Exploits by Hackers

Hackers are constantly looking for weaknesses in Web3 wallets and dapps. These nefarious players use different tricks to do this, so it’s crucial to be careful and informed. For example, hackers are likely to seek for flaws in smart contract codes to exploit Web3 platforms for malicious purposes. Some of these vulnerabilities include re-entrancy or integer-overflow bugs.  

Another example is the supply chain attack. This happens when hackers target the entire process of making and sharing wallet apps. They can introduce backdoor malicious code or vulnerabilities during the wallet development and ensure the compromised wallets are distributed to users.

User-side Vulnerabilities

Phishing Attacks: Phishing is a significant problem in the Web3 ecosystem. Hackers create fake websites that look like the original website and messages that look real to lure investors into revealing their private keys or make them interact with the dapp, not knowing that signing such transactions will drain their wallets. 

Malicious Browser Extensions: Malicious browser extensions are a favorite tool for Web3 hackers. Just as the phishing sites, these extensions are presented as legitimate wallet extensions or dapp integrations. However, they aim to exploit your PC and have you sign malicious transactions to drain your wallet. This is why users must be cautious when adding browser extensions to their devices. 

Social Engineering Attacks: Hackers sometimes trick people into sharing confidential information. These bad actors might pretend to be someone trustworthy to get your wallet details or control your computer. This is why it is crucial to be skeptical of unsolicited requests for information.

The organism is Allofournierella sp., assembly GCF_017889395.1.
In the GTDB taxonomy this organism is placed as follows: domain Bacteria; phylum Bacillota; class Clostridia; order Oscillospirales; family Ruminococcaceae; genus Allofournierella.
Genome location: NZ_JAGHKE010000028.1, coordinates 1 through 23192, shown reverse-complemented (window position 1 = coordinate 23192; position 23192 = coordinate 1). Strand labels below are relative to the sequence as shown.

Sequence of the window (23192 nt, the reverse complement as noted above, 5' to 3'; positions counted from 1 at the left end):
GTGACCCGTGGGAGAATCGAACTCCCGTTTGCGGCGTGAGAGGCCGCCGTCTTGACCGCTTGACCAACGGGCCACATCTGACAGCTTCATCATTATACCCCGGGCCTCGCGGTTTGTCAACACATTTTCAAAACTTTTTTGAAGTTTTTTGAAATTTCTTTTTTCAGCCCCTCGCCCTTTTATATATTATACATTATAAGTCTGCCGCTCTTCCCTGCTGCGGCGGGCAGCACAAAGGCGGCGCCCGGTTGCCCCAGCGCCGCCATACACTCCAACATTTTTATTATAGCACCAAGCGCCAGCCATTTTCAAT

Lack of Understanding: DeFi platforms have gained significant popularity in the Web3 ecosystem, allowing users to earn returns on their crypto assets through various liquidity provision mechanisms, yield farming, and decentralized exchanges. However, these new yield options also come with risks and complexities, and a lack of knowledge can result in costly errors. 

For example, putting your crypto assets into a low-liquidity pool on platforms like Uniswap can be risky. Low-liquidity pools can make it harder to withdraw assets without causing price swings and potential losses due to “impermanent loss.” To avoid these errors, it’s crucial to understand how DeFi works, assess risks, start with small amounts, and seek advice from experienced users.

Related: Understanding User-Level Crypto Attack Terms

Solutions for Web3 Wallet Security Threats

Thankfully, there are safety measures that can be taken to safeguard oneself from these attacks and vulnerabilities. They include:

Master the Wallet’s User Interface

The success of a user’s on-chain experience lies heavily on their familiarity with the features within their wallet. Most wallets offer a quick tour or deep documentation tour to help users get conversant with the functions of storing and interacting with their digital assets. 

A missclick on a malicious transaction – can end the crypto journey of new users.

Never Share Private Keys. With Anyone

The idea of not sharing private keys cannot be over-emphasized. The private keys are a set of alphanumeric codes generated using cryptographic algorithms, which are represented by a secret recovery phase of 12/24 words. They are unique to an individual user and hold access to all the assets stored in the wallet. 

Scammers may pose as customer care representatives for a Web3 wallet and request for a user’s private keys to fix an issue. If such a thing should happen, every user is advised never to share their private keys. And never store or make a backup on your PC or mobile device.

Do Not Connect to Unverified or New dApps

To conduct some sophisticated phishing attacks, attackers often create malicious dApps whose interfaces are the spitting image of a real dApp. Like the original dApp, the suspicious application will request that users connect their Web3 wallets to the platform. Connecting to such protocols puts a user in a vulnerable position. Verifying the dApp URL before connecting is key to protecting oneself from such attacks.

Never Open Any File You’re Not Sure About

Any innocent PDF can ruin your PC. Of course, executable files, like in this case, can cause harm to your wallets and drain them. It’s important to make sure you trust the sender and don’t take chances. If it’s not necessary – do not run files.